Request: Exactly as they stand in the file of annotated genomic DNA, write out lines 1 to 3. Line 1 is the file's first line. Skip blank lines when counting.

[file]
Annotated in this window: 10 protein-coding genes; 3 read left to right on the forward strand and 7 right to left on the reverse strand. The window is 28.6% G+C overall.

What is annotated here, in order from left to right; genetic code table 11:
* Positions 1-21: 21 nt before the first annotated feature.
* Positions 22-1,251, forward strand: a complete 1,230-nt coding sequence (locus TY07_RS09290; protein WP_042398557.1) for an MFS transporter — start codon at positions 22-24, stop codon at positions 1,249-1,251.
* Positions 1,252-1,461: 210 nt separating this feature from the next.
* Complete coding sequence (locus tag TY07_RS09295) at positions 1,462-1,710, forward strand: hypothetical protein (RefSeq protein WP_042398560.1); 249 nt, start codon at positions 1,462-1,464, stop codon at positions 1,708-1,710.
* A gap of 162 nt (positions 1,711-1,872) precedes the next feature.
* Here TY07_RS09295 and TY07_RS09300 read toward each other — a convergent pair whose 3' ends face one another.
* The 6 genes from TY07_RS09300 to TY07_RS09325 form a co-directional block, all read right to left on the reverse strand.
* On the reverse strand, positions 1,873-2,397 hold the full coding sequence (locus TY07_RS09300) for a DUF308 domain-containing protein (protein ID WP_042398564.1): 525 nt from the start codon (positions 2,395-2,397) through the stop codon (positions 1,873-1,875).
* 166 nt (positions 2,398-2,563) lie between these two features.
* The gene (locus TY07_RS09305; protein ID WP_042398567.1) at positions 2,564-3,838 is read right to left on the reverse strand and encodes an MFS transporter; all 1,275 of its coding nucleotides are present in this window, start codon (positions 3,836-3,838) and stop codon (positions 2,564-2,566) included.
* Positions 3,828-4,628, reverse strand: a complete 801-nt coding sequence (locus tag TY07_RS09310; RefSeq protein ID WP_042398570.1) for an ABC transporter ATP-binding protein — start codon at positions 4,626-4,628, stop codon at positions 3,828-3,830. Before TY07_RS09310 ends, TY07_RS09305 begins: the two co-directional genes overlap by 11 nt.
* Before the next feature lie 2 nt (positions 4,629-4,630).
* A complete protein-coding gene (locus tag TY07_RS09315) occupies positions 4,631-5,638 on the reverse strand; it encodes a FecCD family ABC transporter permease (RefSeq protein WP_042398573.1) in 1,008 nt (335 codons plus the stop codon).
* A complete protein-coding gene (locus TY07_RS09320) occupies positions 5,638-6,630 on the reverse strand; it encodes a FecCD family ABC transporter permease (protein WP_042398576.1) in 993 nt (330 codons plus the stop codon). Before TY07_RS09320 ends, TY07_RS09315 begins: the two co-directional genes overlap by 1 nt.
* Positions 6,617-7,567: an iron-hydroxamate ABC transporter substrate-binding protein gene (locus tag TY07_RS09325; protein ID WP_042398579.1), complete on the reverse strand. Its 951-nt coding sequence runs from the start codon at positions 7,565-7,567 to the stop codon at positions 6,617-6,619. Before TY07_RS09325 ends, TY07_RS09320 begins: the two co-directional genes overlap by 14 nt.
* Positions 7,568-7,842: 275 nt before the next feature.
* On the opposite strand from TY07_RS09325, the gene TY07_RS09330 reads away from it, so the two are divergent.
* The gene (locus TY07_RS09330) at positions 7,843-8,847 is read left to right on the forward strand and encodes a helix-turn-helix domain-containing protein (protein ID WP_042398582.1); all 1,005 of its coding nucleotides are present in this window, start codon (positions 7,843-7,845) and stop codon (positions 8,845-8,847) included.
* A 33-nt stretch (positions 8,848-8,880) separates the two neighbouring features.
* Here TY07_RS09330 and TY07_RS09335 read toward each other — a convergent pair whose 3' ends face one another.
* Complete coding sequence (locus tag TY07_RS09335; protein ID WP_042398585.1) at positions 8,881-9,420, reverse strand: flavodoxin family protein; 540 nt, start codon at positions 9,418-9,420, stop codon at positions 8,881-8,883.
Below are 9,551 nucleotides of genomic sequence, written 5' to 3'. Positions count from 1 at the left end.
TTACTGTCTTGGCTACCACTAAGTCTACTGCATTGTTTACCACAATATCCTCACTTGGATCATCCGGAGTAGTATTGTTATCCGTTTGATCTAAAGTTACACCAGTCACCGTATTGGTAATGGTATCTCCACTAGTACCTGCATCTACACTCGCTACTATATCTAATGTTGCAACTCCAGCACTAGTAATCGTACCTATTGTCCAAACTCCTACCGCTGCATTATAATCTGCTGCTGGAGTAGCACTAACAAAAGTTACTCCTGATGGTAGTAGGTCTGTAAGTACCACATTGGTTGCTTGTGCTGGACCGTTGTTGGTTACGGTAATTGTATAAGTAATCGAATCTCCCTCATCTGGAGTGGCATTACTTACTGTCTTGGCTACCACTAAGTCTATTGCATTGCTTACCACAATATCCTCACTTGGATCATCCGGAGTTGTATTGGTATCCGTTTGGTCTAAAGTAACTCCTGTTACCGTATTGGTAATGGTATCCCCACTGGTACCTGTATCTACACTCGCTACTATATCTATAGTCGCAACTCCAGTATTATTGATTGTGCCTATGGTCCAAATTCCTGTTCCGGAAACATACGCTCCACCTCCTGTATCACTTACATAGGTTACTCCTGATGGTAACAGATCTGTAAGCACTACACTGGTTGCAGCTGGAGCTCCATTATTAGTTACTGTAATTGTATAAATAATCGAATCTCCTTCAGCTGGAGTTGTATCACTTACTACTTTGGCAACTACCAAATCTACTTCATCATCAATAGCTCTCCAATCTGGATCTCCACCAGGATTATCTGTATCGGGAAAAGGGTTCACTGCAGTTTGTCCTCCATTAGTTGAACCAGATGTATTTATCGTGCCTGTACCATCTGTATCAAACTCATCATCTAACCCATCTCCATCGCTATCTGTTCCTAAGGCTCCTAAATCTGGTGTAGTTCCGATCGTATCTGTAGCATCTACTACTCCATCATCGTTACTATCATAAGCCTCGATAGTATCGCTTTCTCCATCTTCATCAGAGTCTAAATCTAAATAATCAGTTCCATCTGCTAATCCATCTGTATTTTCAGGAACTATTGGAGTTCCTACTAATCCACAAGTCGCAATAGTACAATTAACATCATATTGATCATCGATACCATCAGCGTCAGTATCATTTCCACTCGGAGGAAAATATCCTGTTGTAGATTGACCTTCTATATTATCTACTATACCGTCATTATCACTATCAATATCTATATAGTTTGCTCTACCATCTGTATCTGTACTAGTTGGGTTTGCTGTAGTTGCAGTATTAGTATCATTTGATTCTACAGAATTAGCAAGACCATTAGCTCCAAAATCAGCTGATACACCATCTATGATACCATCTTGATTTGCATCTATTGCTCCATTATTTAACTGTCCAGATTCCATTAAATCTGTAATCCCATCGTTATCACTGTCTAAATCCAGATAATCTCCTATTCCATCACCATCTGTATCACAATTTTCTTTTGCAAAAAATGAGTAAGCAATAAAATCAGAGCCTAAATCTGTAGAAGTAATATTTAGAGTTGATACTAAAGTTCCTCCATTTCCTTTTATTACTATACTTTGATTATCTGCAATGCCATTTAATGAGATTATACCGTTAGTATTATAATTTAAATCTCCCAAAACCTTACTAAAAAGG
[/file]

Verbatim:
Annotated in this window: 10 protein-coding genes; 3 read left to right on the forward strand and 7 right to left on the reverse strand. The window is 28.6% G+C overall.

What is annotated here, in order from left to right; genetic code table 11:
* Positions 1-21: 21 nt before the first annotated feature.